Friday | Feb 19, 2010

A tale of two political views

By Shannon Brogan

Last weekend marked the Star Dinner (a benefit of Council Level Membership with Opera Omaha), a function where the board and donors of Opera Omaha meet the cast of Figaro. I had the very fortunate experience of speaking with two attendees back to back, one being probably the most liberal person in the room and the other perhaps the most conservative. Both were outspoken, articulate and ardent in their beliefs and, while we spoke of social and political issues in fairly general ways with widely varying perspectives, what I heard in the conversations was the common ground they shared. Fundamentally both people and both ideologies wanted to create brighter futures for the individual and society and, at that very moment, both of those individuals were there to support music and the role that music played in creating moments of respite in the craziness of the world.

It was very interesting to superimpose the night’s conversations on the work we are performing. The Beaumarchais play on which Figaro is based is laden with political commentary but concludes in a moment of singular human vulnerability-the need for forgiveness.

I find the older I get the more I search for that which unifies. Plurality of opinion leads to stronger truths and better solutions. The reflection of such beliefs in art gently teaches us how to live. In Figaro, the ability to forgive publicly and privately is the hope of a time past and the possibility of a brighter future.

Making her Opera Omaha debut as Marcellina, Shannon Brogan will be seen onstage at the Orpheum Theater in Mozart’s Comic Masterpiece, The Marriage of Figaro.

Ms. Brogan is pleased to return to the stage after taking a brief respite for the birth of her two daughters. Brogan started her performance career early as a pianist, violinist and actor transitioning to classical vocal music at Northwestern University where she gained a particular love for recital and concert work. Brogan has had the opportunity to sing a variety of operatic roles, recitals and concert engagements in the US and Europe.When not making music, she spends her time sculpting, writing and hamming around with her family. She is thrilled to be making her debut as Marcellina at Omaha Opera.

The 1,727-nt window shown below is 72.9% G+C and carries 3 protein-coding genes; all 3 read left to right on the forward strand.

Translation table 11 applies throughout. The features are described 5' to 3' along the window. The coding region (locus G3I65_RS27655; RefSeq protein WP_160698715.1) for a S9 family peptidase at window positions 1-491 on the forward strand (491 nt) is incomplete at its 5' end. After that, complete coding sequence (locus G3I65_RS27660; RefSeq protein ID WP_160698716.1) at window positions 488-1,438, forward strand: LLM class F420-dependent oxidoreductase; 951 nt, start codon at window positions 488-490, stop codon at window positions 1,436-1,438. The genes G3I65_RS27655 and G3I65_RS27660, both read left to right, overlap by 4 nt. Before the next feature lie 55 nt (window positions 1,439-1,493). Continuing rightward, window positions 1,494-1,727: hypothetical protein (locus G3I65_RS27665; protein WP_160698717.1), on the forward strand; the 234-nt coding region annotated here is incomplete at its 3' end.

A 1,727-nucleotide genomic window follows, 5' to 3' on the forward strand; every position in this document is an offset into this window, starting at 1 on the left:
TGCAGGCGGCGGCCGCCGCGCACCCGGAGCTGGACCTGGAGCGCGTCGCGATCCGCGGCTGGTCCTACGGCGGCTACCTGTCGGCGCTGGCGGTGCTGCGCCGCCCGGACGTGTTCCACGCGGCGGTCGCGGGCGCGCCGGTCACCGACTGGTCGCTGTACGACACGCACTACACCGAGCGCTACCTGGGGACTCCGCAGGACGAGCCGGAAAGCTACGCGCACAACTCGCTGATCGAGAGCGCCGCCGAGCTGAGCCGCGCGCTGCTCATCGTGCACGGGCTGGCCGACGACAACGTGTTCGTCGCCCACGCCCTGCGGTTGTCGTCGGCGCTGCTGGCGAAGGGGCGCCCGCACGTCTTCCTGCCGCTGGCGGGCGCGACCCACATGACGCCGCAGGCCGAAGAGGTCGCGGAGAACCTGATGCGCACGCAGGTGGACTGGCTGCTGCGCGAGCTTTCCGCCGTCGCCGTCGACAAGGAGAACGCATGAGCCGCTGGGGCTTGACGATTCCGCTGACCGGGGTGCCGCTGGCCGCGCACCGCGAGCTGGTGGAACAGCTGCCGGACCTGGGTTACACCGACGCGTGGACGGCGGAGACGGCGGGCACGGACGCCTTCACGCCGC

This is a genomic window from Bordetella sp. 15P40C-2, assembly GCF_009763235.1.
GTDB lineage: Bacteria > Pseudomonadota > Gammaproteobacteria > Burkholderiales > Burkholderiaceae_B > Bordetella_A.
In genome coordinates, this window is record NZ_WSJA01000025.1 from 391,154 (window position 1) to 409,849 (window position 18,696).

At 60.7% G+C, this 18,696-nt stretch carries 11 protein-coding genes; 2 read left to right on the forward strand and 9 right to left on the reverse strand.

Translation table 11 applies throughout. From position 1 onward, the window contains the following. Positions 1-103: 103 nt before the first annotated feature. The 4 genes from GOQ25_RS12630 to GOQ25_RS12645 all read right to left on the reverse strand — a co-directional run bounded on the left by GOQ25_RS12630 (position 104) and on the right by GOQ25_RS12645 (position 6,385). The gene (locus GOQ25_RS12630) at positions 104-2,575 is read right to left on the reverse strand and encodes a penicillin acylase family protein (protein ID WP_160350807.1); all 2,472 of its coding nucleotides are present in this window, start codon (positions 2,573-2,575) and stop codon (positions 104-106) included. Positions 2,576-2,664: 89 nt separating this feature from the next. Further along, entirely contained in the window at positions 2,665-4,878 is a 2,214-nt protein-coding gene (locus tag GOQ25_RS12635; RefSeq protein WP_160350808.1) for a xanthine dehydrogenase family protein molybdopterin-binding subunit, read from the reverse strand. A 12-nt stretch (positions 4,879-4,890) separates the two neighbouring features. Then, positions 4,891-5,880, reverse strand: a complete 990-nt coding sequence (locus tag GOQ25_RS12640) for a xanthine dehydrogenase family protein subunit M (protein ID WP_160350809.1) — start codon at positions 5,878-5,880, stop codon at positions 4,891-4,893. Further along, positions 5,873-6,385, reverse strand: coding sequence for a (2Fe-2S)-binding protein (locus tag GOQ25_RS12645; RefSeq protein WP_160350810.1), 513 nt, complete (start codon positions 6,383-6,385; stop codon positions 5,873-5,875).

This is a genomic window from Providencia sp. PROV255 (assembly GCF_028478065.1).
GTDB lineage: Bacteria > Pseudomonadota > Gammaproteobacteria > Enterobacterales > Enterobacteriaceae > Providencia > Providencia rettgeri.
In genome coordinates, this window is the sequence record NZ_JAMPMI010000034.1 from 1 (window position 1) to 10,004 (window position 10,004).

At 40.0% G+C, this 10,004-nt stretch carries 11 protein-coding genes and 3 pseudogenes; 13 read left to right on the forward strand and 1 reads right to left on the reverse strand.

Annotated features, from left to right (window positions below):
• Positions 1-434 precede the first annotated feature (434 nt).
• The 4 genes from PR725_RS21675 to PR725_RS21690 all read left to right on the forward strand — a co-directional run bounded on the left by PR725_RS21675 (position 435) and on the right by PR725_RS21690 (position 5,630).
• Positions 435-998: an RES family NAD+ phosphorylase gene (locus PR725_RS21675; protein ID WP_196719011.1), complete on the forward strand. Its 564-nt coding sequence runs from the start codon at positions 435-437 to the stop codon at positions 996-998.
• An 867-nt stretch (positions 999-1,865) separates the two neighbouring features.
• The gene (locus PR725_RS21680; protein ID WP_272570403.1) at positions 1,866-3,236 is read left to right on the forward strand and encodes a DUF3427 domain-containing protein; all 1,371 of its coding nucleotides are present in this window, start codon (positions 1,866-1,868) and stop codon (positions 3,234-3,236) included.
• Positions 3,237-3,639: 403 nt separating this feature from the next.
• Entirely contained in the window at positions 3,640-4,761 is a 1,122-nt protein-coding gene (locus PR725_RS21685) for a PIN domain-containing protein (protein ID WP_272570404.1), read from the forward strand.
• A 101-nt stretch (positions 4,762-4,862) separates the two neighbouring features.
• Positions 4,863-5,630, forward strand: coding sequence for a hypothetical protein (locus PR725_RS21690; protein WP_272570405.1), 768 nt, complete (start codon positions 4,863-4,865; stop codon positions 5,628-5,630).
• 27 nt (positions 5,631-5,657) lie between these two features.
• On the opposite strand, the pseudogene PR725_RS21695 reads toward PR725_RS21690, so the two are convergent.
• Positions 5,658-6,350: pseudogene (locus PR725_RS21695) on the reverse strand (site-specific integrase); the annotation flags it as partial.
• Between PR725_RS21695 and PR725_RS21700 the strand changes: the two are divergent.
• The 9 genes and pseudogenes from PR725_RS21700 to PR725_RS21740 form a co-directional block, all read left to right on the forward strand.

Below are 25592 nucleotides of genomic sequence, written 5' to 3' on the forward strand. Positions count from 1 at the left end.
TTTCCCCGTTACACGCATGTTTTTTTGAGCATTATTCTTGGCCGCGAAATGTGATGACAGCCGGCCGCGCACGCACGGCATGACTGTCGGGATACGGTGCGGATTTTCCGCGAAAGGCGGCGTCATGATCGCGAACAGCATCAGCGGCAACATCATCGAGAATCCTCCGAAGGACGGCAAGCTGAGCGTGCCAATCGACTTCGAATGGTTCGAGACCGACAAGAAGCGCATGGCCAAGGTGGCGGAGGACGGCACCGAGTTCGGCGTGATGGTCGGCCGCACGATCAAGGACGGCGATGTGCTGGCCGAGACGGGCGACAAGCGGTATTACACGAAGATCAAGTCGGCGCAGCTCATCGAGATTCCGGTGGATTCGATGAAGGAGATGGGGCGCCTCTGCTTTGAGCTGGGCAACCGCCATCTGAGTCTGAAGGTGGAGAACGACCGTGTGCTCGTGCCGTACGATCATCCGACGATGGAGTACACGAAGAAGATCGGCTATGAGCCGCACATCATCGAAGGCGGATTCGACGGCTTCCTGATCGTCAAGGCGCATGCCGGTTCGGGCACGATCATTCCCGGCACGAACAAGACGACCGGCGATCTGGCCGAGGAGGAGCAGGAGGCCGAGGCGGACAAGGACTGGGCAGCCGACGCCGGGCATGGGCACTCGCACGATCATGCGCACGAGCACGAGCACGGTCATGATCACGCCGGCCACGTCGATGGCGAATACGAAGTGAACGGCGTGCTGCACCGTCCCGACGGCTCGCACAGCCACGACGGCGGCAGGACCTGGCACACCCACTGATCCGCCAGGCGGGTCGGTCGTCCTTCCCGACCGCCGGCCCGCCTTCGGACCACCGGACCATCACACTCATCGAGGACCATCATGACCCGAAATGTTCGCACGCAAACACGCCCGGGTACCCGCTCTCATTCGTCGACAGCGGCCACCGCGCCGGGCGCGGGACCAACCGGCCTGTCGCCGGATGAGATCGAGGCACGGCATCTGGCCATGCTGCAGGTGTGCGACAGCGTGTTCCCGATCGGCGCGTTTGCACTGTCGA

Tickets start at just $19.

Friday | February 26, 2010 | 7:30p
Sunday | February 28, 2010 | 2:00p

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Wednesday | Feb 17, 2010

“At Home”

by Kevin Short

One of the pleasures of my uncertain and sometimes lonely lifestyle is to return to companies such as Opera Omaha. Companies that balance a familial and supportive environment with professionalism and efficiency.

This production of The Marriage of Figaro will mark my 6th production here in Omaha since 1999. There have been 2 different productions of Aida, a Samson and Delilah, a Turandot, and the Abduction from the Seraglio.

Since my debut I’ve developed lasting friendships with my wonderful and gracious hosts Bill and Sandi Bruns, and the excellent staff and administration here.

So, in my peripatetic world I am once again “at home”, and involved in yet another memorable musical experience with Opera Omaha.

I’m also stocking up on lots of Vic’s popcorn.

Kevin Short makes his sixth appearance with Opera Omaha as Dr. Bartolo in Mozart’s Comic Masterpiece The Marriage of Figaro.

Versatile bass-baritone Kevin Short is thrilling audiences around the globe in a vast amount of repertoire ranging from Mozart’s The Abduction from the Seraglio and Monteverdi’s Coronation of Poppea to Verdi’s Attila, Amonasro in Aida, and Escamillo in Carmen.

In North America Kevin has performed with the Metropolitan Opera, Lyric Opera of Chicago, Houston Grand Opera, Los Angeles Opera, Washington Opera, Canadian Opera, Vancouver Opera, and Edmonton Opera.